Reading out back yesterday afternoon, I looked up to see a dark bird soaring high above our Littleton farm. Since similar past sightings turned out to be a golden eagle or a Swainson's hawk, I grabbed my binoculars for a closer look. To my surprise, the aerialist was a double-crested cormorant and his circular flight, with no apparent destination, continued for twenty minutes.
Usually observed flying low at rapid speed (when not resting on limbs, docks or channel markers or diving for fish in bays or lakes) cormorants are not generally included on a list of soaring birds; members of that group include eagles, vultures, cranes, buteos, kites, frigatebirds, gulls, pelicans and albatrosses, among others.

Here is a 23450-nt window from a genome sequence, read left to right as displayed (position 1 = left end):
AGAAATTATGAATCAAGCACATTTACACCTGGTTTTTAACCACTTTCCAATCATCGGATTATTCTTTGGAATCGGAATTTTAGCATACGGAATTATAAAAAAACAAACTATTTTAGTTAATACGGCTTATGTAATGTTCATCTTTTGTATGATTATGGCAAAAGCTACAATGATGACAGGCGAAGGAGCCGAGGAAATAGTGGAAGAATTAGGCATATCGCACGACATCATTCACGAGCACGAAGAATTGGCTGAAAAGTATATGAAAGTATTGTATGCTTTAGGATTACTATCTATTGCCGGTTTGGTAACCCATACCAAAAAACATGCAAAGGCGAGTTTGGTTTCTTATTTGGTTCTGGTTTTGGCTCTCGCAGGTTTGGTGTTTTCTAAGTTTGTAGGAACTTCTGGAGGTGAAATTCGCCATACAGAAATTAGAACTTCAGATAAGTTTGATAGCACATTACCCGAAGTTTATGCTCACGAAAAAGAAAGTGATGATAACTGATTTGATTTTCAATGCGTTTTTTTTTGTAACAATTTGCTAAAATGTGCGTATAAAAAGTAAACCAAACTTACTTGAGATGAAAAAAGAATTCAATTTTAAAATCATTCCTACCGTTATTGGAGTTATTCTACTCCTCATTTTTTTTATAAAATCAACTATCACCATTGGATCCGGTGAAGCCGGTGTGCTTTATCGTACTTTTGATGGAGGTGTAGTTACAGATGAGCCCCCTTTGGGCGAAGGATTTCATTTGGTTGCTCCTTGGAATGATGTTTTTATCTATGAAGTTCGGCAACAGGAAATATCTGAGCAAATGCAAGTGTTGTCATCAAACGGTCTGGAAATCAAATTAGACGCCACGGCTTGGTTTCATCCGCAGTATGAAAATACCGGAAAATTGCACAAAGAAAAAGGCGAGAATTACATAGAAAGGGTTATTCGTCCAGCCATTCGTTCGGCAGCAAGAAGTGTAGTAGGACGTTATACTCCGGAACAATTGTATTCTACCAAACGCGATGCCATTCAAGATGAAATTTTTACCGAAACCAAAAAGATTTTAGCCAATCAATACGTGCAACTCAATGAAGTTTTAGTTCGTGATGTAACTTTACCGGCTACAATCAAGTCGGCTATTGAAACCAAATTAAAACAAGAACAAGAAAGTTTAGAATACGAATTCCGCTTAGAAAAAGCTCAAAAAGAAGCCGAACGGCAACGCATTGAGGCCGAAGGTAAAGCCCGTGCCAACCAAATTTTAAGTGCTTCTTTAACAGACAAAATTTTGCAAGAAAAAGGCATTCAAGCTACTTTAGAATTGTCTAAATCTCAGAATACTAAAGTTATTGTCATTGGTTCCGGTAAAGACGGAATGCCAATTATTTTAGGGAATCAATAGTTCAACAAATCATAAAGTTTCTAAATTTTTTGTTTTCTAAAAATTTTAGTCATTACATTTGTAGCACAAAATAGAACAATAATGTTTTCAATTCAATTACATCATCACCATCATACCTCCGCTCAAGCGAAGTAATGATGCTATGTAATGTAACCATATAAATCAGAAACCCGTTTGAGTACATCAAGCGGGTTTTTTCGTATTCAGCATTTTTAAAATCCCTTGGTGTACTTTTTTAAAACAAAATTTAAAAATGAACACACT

Indeed, often maligned as a "fish crow," the cormorant is not a stately bird. Perhaps, like many humans, yesterday's high flier needed to boost his self esteem; mimicking a golden eagle is certainly one way to achieve that goal! Then again, if you're equipped with wings and have the ability to soar high above scenic Colorado on a beautiful spring day, why not?